Educating and motivating farmers is the best way to protect our biodiversity, writes Jamie McFadden.
OPINION: To most people, wiggy-wig is an unappealing, non-descript shrub. But to those of us that know wiggy-wig, it is a New Zealand native biodiversity gem. This plant is commonly known as Muehlenbeckia astonii or shrubby tororaro and naturally occurs on the drier east from Wellington to Banks Peninsula.
Wiggy-wig made headlines last week when Forest & Bird claimed that a Banks Peninsula farmer had cleared 1000 of these rare plants. To be fair to the farmer it is the sort of scruffy shrub that you might set alight or spray and it wasn't that long ago the Government paid farmers to clear this shrub.
The Hurunui district is home to remnant pockets of wiggy-wig. Fifteen years ago a Hurunui farmer approached me about an unusual shrub on his farm. I identified it as a very healthy population of wiggy-wig. I asked the farmer if I could collect seed so we could grow and re-establish more of these rare plants throughout the district.
In the last 10 years we have planted 5000 wiggy-wig plants on more than 50 farms. This includes irrigated, dairy and hill country farms. This year we have 1000 wiggy-wigs to plant – all grown from seed from the local Hurunui population.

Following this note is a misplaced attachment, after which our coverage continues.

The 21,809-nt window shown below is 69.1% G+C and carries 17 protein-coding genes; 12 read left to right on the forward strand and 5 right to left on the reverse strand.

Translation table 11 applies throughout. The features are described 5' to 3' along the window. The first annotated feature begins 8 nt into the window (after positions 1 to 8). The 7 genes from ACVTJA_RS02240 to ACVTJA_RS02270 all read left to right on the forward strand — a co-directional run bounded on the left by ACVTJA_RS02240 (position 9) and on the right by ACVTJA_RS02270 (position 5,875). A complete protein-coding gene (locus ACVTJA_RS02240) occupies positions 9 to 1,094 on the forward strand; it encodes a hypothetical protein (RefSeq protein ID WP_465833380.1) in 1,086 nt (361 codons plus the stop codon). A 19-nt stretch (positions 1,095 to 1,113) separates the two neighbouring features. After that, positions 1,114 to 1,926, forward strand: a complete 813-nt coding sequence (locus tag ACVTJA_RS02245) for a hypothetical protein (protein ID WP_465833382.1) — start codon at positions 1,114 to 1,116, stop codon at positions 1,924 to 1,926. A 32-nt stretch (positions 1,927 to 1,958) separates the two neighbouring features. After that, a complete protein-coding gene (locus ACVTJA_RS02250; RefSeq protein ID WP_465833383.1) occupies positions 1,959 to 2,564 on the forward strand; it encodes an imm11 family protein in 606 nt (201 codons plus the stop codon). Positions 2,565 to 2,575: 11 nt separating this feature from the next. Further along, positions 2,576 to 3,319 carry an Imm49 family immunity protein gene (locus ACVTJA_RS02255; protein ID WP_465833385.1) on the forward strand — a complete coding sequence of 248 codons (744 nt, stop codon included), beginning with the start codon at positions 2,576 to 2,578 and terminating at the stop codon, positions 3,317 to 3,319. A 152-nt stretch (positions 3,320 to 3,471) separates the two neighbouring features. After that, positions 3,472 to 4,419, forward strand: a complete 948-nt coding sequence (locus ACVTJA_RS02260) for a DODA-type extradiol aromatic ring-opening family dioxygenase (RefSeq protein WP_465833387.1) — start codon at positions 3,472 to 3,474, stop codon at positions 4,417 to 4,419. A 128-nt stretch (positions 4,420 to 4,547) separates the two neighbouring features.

It is thanks to the farmers of Hurunui that the future survival of this rare plant is assured.
The contrasting stories from Banks Peninsula and Hurunui provide some valuable lessons.
The Banks Peninsula example highlights a number of failures with the regulation approach to biodiversity. Regulation does not ascribe a positive value to native vegetation. It does not educate farmers about the special values on their land; does not empower them to look after these values and does not provide the tools to help farmers actively manage biodiversity on their land.
This was reinforced in a recent report from regional councils titled Addressing New Zealand's Biodiversity Challenge that stated in the preface: "There is much research to suggest that working alongside people gets more effective results than forcing them with regulations" and "a core message here is that the most urgent need is more active management". The report went on to state that the biggest threat to our biodiversity is weeds and pests.
The challenge for wiggy-wig is its inability to regenerate in the wild. Our Hurunui experience found the biggest threat to young seedlings was rabbits. And in order to control the rabbits we needed active management and the support of farmers.
Forest & Bird's reaction to the Banks Peninsula issue is to call for punishment and stronger rules. This will do nothing to help save our biodiversity.
If groups like Forest & Bird had taken the Hurunui-type approach then this tragic loss of rare plants on Kaitorete Spit could have been avoided. Thankfully, the Department of Conservation seems to recognise the importance of working alongside farmers – but again, too late to avert this tragedy.
Much of New Zealand's rare and threatened biodiversity is found on private land and some species are now only found on private land. The experiences from Hurunui and Banks Peninsula prove that the long term protection of our biodiversity can only be achieved through landowners that are supported, motivated and empowered.